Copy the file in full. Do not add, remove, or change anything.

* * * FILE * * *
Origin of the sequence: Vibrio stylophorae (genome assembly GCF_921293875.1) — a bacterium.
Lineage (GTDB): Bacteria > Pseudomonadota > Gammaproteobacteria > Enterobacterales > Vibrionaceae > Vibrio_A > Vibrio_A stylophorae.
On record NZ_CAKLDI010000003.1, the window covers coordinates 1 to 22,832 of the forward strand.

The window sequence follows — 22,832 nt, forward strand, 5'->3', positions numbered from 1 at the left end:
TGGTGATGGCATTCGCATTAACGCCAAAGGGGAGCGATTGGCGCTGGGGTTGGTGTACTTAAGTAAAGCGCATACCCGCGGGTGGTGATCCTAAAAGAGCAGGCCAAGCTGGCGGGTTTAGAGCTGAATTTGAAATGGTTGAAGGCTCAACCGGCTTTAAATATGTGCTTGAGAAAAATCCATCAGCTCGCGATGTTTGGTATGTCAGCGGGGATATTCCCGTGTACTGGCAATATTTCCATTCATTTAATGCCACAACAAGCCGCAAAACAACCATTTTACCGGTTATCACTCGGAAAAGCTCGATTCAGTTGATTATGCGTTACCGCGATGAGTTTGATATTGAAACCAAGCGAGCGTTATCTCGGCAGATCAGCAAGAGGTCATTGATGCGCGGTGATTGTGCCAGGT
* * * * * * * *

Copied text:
Origin of the sequence: Vibrio stylophorae (genome assembly GCF_921293875.1) — a bacterium.
Lineage (GTDB): Bacteria > Pseudomonadota > Gammaproteobacteria > Enterobacterales > Vibrionaceae > Vibrio_A > Vibrio_A stylophorae.
On record NZ_CAKLDI010000003.1, the window covers coordinates 1 to 22,832 of the forward strand.

The window sequence follows — 22,832 nt, forward strand, 5'->3', positions numbered from 1 at the left end:
TGGTGATGGCATTCGCATTAACGCCAAAGGGGAGCGATTGGCGCTGGGGTTGGTGTACTTAAGTAAAGCGCATACCCGCGGGTGGTGATCCTAAAAGAGCAGGCCAAGCTGGCGGGTTTAGAGCTGAATTTGAAATGGTTGAAGGCTCAACCGGCTTTAAATATGTGCTTGAGAAAAATCCATCAGCTCGCGATGTTTGGTATGTCAGCGGGGATATTCCCGTGTACTGGCAATATTTCCATTCATTTAATGCCACAACAAGCCGCAAAACAACCATTTTACCGGTTATCACTCGGAAAAGCTCGATTCAGTTGATTATGCGTTACCGCGATGAGTTTGATATTGAAACCAAGCGAGCGTTATCTCGGCAGATCAGCAAGAGGTCATTGATGCGCGGTGATTGTGCCAGGT